I was always the one who entered the room prepared.  Before attending a lunch or coffee meeting to network, I would scour my fellow guest’s LinkedIn profile.  But, to be a successful consultant requires the ability to walk into a situation (typically in front of a client) without exactly knowing what to expect.

This skill, although critical to the success of a consultant, is becoming ever more pronounced for successful leaders – even within the comfortable walls of a single organization.

As the knowledge revolution has fully enveloped the modern economy, things change at an ever more rapid pace.  Mobile computing is overshadowing desktop computing, experts are hired from across the globe, and it is difficult to not have heard of “in the cloud” – as if the weather were not unpredictable enough!

Leading in today’s economy is about adjusting and flexing as different challenges are presented.  To find comfort in this ambiguity is less about being prepared than it is about assumed confidence.

Leading by Assumed Confidence

Confidence is typically built around performing a task previously and then performing the task again – even if applied somewhat differently.  For example, I have designed and orchestrated many a complex software application and feel confident I can successfully design and build another – even if within an unfamiliar industry or business.

Assumed confidence takes this a step further.  It is a sense of knowing you have previously been capable of learning and adapting to unfamiliar situations and found a modicum of success – beginner’s luck is always beneficial.  As these scenarios present themselves again and again, you start to build a sense about your ability to adapt and find success in things completely foreign.  For example, I have successfully solved a complex technical problem for one company, and if I listen and use my intelligence I feel confident I can solve a different type of business problem for a different company.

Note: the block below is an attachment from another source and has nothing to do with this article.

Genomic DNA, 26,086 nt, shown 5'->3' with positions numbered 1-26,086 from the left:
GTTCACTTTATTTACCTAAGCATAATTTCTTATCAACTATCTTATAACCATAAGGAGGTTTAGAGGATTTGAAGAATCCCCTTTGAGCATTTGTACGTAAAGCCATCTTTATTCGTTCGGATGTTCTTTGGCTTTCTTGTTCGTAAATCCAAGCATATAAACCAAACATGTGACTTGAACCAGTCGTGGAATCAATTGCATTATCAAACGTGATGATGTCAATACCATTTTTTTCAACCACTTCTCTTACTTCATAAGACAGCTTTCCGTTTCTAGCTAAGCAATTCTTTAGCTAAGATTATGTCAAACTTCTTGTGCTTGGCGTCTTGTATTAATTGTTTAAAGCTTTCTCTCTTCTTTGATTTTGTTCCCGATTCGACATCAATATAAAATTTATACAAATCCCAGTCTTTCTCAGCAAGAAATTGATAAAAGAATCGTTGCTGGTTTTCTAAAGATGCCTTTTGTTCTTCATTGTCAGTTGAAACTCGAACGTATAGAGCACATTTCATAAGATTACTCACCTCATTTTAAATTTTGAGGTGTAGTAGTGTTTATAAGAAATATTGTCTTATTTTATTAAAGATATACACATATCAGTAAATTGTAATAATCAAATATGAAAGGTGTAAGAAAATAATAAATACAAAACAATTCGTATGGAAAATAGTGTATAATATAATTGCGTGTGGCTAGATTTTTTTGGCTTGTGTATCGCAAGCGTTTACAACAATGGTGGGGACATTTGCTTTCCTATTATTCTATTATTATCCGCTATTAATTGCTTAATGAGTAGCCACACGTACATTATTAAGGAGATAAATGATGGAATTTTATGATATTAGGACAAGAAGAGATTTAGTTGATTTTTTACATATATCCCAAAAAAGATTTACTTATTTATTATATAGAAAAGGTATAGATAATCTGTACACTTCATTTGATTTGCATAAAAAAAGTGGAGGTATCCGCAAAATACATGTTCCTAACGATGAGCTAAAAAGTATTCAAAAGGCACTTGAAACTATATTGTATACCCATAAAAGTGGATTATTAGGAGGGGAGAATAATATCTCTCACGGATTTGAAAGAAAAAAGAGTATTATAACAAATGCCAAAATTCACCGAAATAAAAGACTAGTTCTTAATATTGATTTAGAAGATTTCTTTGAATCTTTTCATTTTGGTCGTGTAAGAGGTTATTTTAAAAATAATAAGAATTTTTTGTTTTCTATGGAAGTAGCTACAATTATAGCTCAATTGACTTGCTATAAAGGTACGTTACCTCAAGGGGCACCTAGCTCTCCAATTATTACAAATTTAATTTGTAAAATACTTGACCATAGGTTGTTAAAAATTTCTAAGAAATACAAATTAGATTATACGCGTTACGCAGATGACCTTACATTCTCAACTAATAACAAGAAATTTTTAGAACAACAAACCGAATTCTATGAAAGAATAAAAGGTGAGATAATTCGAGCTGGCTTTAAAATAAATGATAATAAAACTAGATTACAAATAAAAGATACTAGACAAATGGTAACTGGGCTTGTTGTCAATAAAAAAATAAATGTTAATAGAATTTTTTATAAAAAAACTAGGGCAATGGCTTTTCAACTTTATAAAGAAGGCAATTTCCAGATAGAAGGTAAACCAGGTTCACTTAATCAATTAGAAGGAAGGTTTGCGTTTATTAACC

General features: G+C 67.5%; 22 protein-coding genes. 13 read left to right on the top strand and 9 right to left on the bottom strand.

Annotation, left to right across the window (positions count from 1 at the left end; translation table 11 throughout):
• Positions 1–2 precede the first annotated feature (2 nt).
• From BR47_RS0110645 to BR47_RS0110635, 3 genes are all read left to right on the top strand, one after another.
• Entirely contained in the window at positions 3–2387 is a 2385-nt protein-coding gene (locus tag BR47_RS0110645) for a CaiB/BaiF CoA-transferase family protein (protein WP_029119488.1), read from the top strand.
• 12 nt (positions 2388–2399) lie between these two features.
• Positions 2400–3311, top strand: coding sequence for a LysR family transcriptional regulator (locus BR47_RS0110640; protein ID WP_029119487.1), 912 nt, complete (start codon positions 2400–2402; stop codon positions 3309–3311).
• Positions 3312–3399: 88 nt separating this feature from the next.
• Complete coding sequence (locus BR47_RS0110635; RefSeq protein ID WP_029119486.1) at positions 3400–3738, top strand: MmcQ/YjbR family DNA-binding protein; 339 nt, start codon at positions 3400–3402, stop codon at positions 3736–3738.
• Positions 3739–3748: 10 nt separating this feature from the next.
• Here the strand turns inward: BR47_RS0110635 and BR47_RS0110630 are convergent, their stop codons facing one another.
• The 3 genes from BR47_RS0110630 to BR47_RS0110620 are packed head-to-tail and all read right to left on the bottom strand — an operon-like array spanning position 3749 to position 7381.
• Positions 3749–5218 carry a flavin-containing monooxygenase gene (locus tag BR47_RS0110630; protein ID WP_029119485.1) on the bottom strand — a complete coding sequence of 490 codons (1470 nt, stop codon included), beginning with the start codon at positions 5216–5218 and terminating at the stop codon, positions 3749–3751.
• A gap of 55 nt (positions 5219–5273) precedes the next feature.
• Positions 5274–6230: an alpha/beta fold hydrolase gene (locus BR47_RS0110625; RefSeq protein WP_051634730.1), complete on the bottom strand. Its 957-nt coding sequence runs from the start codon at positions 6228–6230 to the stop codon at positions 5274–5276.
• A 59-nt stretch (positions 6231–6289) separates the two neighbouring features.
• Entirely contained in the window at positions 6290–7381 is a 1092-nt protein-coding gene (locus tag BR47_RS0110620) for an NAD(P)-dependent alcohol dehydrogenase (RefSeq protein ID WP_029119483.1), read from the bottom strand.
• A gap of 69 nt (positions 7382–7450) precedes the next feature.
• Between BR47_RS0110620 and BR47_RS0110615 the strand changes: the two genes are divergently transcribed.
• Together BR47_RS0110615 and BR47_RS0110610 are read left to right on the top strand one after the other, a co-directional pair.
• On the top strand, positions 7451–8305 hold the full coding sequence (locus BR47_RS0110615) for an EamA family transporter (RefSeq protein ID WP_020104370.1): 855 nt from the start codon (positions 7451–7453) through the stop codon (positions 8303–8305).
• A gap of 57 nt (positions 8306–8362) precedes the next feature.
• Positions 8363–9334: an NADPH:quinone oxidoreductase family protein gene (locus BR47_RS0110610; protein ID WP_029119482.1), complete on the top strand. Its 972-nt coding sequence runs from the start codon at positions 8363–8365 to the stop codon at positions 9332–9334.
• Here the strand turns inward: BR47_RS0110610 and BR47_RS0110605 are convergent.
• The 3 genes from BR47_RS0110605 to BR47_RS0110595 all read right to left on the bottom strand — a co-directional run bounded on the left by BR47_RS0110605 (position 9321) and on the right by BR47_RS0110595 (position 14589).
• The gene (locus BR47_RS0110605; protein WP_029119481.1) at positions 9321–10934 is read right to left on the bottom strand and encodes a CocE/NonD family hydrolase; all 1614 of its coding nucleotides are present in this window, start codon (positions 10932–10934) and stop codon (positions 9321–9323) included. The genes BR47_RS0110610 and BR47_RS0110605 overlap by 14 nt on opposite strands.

In this last bit, the confidence is not based on a previous performance in executing the same or similar tasks.  It is about building a general state of confidence and the ability to apply it to a completely unrelated effort.  You assume you can rely on the skills and characteristics having served you well in the past, but can apply it to a challenge facing you in the future… the ability to walk into an unfamiliar room and either lead or contribute at a high level.

Introduce the Ambiguity

Leading in the world of technology-enabled companies is not about having the answers.  And, becoming arrogant based on past success is not a demonstration of confidence.  The future of leadership is feeling confident when faced with ambiguity – to lead and collaborate with a team arriving at a direction not previously known – forging a new path.

There is no longer an option of mitigating ambiguity.  Leadership simply needs to learn leadership skills when faced with the unknown and unpredictable.